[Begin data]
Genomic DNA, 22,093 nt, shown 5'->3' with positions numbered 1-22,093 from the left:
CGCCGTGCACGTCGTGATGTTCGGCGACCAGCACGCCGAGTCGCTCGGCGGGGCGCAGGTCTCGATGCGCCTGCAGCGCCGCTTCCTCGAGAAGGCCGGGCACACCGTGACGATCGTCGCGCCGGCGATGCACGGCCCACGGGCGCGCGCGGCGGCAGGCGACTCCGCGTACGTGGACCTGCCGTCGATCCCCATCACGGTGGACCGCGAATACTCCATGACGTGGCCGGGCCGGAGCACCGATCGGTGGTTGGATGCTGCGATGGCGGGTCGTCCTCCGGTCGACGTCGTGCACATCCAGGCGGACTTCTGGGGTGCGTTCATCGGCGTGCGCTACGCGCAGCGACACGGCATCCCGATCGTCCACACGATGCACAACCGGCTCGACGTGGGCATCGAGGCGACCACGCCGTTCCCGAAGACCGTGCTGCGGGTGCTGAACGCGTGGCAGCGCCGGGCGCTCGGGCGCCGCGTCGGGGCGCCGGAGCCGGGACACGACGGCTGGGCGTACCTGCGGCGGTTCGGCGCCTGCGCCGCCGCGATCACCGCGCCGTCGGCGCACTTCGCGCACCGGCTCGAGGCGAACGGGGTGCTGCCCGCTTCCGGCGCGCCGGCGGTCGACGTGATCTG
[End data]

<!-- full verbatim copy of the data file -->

Genomic DNA, 22,093 nt, shown 5'->3' with positions numbered 1-22,093 from the left:
CGCCGTGCACGTCGTGATGTTCGGCGACCAGCACGCCGAGTCGCTCGGCGGGGCGCAGGTCTCGATGCGCCTGCAGCGCCGCTTCCTCGAGAAGGCCGGGCACACCGTGACGATCGTCGCGCCGGCGATGCACGGCCCACGGGCGCGCGCGGCGGCAGGCGACTCCGCGTACGTGGACCTGCCGTCGATCCCCATCACGGTGGACCGCGAATACTCCATGACGTGGCCGGGCCGGAGCACCGATCGGTGGTTGGATGCTGCGATGGCGGGTCGTCCTCCGGTCGACGTCGTGCACATCCAGGCGGACTTCTGGGGTGCGTTCATCGGCGTGCGCTACGCGCAGCGACACGGCATCCCGATCGTCCACACGATGCACAACCGGCTCGACGTGGGCATCGAGGCGACCACGCCGTTCCCGAAGACCGTGCTGCGGGTGCTGAACGCGTGGCAGCGCCGGGCGCTCGGGCGCCGCGTCGGGGCGCCGGAGCCGGGACACGACGGCTGGGCGTACCTGCGGCGGTTCGGCGCCTGCGCCGCCGCGATCACCGCGCCGTCGGCGCACTTCGCGCACCGGCTCGAGGCGAACGGGGTGCTGCCCGCTTCCGGCGCGCCGGCGGTCGACGTGATCTG